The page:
January 01, 1980 News & Features » Cover Story



Mike Town, director of the Virginia Chapter of the Sierra Club, discusses energy, the environment and why his group opposes new reactors at Lake Anna.

click to enlarge mike_town_sierra_club_100.jpg

Style: Nuclear proponents have touted the reactors as a way to generate jobs and say the reactors won't be harmful to the environment. Do you agree?

Town: We definitely disagree with that. First of all, nuclear energy is a very expensive way to boil water, which is pretty much what they're doing. Boiling water to create electricity. ... [T]his form of energy is very detrimental to the environment because of its danger. Human accidents do occur at these plants, as has been seen at Chernobyl, Three Mile Island, the David-Besse plant in Ohio, which almost had a serious meltdown. And when there is an accident, it has catastrophic consequences, not just to the natural environment, but to the human environment as well.

Those consequences need to be taken into account before we decide to move forward with these types of projects. There [are] cleaner, safer ways that we can use to create the electricity to meet our needs. We should be moving toward those ways first, rather than putting all our eggs into the basket of nuclear and other dirty forms of energy.

Thirty years ago, when you were a child, people were protesting nuclear energy. Today, there's been a shift, and people are applauding its benefits. What has changed?

Well, I think there has been a change, but for the most part I don't think people are applauding their benefits. … Some are, and those people are outspoken. I think that the biggest shift here is that since the people who protested in the '70s were so successful, and then on the heels of Three Mile Island, which I grew up really close to, we haven't seen the advancement of the nuclear industry in the United States for 30 years. That means that the issue has gone away. People aren't educated, people don't know what the impacts are going to be, and it has given the proponents an opportunity to spread mistruths — to make the public more comfortable with new development. However, the one interesting thing is that Wall Street still says that it's a poor investment, and it's very hard for them to move forward with new reactors until they can make sure that it will make money for the company so that they're insurable. It's just that we're not sure that it's going to be possible.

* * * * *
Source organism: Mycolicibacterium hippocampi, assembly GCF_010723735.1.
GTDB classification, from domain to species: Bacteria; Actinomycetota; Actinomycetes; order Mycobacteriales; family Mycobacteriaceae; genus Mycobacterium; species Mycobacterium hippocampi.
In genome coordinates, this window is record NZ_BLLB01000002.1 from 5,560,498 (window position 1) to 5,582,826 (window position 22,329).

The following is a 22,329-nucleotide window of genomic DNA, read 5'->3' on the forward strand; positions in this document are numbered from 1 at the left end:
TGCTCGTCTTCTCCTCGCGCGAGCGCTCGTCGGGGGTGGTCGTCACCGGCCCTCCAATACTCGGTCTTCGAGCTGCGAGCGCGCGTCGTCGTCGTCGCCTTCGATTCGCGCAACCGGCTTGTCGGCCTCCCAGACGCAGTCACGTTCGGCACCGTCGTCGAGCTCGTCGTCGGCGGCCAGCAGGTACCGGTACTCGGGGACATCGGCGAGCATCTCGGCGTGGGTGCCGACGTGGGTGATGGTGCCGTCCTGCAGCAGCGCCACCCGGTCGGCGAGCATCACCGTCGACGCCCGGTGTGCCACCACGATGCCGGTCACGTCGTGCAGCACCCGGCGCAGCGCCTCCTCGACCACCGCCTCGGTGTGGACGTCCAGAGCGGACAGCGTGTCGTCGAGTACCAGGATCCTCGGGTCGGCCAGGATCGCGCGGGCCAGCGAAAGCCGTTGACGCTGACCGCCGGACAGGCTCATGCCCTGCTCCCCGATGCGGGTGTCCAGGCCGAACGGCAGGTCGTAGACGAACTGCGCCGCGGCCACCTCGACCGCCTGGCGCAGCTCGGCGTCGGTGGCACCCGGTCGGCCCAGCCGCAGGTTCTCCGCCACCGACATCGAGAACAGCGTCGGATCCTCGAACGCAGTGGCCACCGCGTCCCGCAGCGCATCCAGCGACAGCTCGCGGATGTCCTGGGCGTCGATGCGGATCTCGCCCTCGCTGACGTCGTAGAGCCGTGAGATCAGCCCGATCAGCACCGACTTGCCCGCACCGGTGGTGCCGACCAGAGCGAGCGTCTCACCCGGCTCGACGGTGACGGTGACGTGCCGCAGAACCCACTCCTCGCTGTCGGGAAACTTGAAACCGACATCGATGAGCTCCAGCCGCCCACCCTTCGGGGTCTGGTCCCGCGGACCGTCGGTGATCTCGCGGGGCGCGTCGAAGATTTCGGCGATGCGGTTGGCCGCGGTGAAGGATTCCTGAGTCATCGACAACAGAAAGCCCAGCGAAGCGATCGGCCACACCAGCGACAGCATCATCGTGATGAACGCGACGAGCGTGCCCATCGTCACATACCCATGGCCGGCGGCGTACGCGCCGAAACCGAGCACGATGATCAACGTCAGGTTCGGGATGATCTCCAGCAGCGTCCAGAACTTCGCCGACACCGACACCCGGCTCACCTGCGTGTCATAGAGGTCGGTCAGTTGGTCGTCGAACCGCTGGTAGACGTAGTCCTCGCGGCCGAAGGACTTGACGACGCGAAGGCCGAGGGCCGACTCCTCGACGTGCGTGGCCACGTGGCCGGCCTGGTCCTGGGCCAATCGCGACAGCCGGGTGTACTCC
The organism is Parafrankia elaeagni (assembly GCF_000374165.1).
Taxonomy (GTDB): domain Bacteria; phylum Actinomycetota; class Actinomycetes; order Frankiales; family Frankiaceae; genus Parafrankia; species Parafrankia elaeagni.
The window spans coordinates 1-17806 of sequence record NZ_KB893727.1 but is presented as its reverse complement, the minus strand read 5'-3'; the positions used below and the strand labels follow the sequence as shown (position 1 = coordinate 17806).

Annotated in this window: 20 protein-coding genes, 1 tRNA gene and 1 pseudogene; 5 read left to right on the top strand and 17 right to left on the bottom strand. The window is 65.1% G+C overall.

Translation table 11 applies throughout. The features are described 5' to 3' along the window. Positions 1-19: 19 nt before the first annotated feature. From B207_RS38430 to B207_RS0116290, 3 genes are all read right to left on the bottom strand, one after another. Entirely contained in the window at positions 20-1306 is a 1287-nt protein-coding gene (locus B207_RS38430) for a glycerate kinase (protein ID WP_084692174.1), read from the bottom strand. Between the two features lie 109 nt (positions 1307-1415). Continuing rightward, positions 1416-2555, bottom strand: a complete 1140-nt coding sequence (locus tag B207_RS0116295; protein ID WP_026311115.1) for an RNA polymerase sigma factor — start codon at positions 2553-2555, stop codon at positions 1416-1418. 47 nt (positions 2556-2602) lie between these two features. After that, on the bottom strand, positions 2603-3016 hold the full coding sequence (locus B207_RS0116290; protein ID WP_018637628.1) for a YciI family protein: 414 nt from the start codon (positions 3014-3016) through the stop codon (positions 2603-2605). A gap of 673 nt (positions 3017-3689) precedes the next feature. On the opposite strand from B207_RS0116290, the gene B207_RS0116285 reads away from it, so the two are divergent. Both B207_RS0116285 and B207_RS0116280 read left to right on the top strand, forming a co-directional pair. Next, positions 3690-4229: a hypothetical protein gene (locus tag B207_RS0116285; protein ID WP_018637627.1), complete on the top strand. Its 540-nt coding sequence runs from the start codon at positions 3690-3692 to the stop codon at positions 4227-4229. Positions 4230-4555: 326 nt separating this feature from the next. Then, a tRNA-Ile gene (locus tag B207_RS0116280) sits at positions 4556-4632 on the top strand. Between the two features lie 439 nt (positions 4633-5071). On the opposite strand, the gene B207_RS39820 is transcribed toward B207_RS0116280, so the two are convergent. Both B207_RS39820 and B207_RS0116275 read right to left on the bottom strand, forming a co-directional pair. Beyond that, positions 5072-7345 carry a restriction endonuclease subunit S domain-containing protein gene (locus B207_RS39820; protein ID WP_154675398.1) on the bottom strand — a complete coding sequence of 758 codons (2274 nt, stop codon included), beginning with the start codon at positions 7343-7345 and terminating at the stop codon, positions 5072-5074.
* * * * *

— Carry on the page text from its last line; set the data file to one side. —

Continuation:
How do you envision the future of energy development in the United States?

[F]irst, we really need to get a grip on how much energy we use. We should be able to turn on our lights when we want to, our cars should get us from point A to point B, and we should be able to do that in a clean, efficient manner.

There are many ways that we could reduce our energy consumption without impacting our way of life. We need to do those things first. It puts money back in your pocket, instead of the CEO's pocket of a big energy company. The second thing is to broaden how we get our electricity. Right now we use coal, oil, natural gas. Especially since these fossil fuels are the main case of global warming, we're going to have to diversify the way we get our electricity. So we need more investments in renewable sources … things like wind, solar, bio energy … other ways that we cannot harm the earth and meet the needs of the future.

Those two steps together, and then allowing us to bridge to a point where we can reduce our dependence on fossil fuels and find cleaner ways to produce large-scale energy. We also have to make sure we're keeping in mind, one, our national security; two, the global warming impact and environmental impact; and three, the economic impact on the public.

President Bush has encouraged nuclear development and funding. If you were president, what would you do?

I would take those billions of dollars that they want to spend in creating these huge, dangerous nuclear reactors and I would put them into real energy solutions. Things like energy efficiency to make our cars go further on a gallon of gas, putting some of that responsibility back on the corporate sector so that they can be more responsible stewards. Also, putting our dollars back into ways to reduce the cost of energy and to produce it in an efficient and clean way.

Where, if at all, do environmental protection and energy development intersect common ground?

I think for a long time the environmental community didn't pay enough attention to energy use, and that has changed. I think the reason why is because we have really focused on the fact that our natural environment is all around us. It's not just the beautiful mountains where we go hike, or the Chesapeake Bay where we fish and go for recreation — it's right here in our community. We all use energy and we all consume it for good reason — it allows our economy to move forward. But everything we do, every time we turn on a light, there is a consequence and an environmental impact, whether it's making the air that you breathe dirtier, whether it's making the water that you drink dirtier or whether it's making the earth warmer.

Those impacts not only impact the trees and the fish, they impact our future. So I don't think you can separate the environment and energy, and I think that it's about time the environmental community understood the role that we play in developing a vision of a cleaner and stable energy future for the United States. S

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